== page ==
The Swinomish Channel is an 11-mile (18 km) long salt-water channel in Washington state, United States, which connects Skagit Bay to the south, and Padilla Bay to the north, separating Fidalgo Island from mainland Skagit County. The Swinomish Channel is the smallest of the three entrances to Puget Sound—the other two being Deception Pass and Admiralty Inlet.
The Swinomish Channel is partly natural and partly dredged. Before being dredged, it was a collection of shallow tidal sloughs, salt marshes, and mudflats known as Swinomish Slough. The United States Army Corps of Engineers used dredging and diking to create a navigable channel, completed in 1937 during the Great Depression.
The channel is heavily used by fishing boats, tugs, recreational craft, and shallow-draft freight vessels.
To maintain navigable depths, the Swinomish Channel must be dredged at least every three years. Dedicated federal funding for continued dredging was eliminated in the 1990s. A study in 2004–2008 determined that sedimentation would render the channel's north end impassable for virtually all vessels by 2015, and its south end by 2019. The channel was dredged again in 2008. In 2012 the Army Corps of Engineers received funding from Congress for another dredging project, which was finished in January 2013. The channel was most recently dredged in 2018.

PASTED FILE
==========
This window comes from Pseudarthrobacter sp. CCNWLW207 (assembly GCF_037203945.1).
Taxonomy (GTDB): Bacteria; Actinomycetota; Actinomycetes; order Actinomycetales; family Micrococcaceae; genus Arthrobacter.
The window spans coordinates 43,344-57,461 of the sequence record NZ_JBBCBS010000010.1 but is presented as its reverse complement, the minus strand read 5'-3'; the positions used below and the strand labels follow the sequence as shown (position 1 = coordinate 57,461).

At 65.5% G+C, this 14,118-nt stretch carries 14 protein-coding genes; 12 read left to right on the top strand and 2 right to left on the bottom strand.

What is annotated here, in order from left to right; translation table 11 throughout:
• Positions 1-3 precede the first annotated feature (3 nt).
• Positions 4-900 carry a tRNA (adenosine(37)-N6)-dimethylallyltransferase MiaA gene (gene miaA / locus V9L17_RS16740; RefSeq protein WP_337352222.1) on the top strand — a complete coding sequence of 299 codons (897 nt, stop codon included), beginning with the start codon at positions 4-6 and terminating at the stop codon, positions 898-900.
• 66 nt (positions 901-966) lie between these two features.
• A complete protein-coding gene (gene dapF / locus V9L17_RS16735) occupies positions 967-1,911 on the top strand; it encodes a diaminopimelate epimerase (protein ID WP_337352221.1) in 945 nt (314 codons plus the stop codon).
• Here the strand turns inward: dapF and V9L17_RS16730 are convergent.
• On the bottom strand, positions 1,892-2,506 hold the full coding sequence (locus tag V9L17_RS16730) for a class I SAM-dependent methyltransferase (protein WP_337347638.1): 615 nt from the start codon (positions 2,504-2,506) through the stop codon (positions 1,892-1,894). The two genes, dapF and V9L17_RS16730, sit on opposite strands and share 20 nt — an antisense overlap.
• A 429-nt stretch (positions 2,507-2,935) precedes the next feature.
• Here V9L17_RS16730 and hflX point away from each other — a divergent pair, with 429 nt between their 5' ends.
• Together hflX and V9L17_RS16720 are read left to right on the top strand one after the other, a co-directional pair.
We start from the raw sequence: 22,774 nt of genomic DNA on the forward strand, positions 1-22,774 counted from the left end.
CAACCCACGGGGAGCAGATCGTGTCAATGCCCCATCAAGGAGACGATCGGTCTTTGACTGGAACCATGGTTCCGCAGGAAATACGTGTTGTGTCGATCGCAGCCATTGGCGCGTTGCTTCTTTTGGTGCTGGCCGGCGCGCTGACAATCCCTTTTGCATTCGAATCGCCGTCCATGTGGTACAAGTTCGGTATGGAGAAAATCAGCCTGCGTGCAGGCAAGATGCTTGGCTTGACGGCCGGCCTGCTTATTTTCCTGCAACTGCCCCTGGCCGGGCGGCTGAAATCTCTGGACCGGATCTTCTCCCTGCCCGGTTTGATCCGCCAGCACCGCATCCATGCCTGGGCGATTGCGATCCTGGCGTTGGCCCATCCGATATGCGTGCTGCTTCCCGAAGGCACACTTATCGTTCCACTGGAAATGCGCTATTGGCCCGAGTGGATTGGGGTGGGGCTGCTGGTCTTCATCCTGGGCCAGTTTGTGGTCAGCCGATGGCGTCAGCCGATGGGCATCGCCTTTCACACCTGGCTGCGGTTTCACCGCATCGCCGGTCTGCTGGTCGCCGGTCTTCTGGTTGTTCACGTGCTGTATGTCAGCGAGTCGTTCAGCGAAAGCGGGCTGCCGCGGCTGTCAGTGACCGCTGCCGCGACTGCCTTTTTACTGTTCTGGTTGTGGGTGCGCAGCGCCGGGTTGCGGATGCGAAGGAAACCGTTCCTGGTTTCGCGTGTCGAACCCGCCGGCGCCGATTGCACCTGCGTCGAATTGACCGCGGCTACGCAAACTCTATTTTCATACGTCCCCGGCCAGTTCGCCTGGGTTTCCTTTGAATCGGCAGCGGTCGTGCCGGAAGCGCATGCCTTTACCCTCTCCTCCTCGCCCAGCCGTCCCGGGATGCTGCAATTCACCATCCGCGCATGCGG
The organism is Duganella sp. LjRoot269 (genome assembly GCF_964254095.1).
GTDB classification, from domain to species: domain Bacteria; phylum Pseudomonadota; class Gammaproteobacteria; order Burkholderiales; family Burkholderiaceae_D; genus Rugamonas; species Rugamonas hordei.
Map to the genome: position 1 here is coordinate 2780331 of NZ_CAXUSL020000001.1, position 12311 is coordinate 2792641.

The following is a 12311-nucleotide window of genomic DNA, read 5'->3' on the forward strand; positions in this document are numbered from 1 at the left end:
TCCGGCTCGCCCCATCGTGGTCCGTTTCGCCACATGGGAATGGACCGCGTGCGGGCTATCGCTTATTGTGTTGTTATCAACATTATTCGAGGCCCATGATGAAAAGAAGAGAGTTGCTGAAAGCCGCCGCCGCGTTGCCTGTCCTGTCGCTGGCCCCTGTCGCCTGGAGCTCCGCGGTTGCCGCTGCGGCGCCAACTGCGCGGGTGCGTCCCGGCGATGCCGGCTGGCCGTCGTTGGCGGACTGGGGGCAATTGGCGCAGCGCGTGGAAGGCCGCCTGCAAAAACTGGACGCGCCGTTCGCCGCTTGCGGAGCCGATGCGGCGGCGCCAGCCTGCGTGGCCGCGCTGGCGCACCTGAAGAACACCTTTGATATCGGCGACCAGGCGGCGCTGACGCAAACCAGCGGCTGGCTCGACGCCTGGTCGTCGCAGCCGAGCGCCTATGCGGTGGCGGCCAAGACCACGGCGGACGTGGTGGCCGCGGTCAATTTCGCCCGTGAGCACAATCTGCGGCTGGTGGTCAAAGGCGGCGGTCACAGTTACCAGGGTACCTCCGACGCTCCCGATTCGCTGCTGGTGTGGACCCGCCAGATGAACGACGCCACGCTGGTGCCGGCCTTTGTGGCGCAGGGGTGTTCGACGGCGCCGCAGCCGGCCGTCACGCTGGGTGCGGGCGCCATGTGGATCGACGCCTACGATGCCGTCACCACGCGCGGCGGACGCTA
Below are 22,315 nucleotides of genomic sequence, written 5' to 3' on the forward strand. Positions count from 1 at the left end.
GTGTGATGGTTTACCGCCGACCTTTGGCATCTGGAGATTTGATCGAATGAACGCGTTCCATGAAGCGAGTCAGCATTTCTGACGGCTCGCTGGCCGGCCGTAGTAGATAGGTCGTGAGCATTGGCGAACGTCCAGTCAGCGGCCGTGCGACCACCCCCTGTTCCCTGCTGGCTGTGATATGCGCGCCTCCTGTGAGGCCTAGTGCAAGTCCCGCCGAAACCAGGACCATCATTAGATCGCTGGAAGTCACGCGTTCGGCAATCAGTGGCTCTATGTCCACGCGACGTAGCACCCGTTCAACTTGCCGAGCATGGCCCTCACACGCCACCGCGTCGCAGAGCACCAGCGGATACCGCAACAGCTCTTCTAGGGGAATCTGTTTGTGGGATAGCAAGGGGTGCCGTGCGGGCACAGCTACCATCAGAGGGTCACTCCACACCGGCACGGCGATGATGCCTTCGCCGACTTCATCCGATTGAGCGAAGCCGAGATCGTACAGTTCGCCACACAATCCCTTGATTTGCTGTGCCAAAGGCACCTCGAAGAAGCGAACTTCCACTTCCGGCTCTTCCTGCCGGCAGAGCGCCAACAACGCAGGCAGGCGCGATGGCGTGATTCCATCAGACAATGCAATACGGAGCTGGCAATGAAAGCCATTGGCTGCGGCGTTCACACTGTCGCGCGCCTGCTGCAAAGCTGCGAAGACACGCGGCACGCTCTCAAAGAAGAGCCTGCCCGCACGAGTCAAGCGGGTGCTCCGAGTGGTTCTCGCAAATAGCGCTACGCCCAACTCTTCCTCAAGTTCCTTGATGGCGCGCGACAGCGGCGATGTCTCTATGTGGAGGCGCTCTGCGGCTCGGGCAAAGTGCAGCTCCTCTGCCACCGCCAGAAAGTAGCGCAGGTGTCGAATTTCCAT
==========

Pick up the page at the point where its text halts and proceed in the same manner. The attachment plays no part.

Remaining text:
- U.S. Geological Survey Geographic Names Information System: Swinomish Channel
- U.S. Geological Survey Geographic Names Information System: Puget Sound
- Kirk, Ruth (1995). Exploring Washington's Past: A Road Guide to History. University of Washington Press. p. 236. ISBN 978-0-295-97443-9. Retrieved 9 August 2013.
- "Swinomish Channel to be Dredged This Year". Port of Skagit. Retrieved 9 August 2013.
- "Swinomish Channel Watch". Port of Skagit. Retrieved 9 August 2013.
- "Swinomish Channel dredging to begin". Skagit Valley Herald.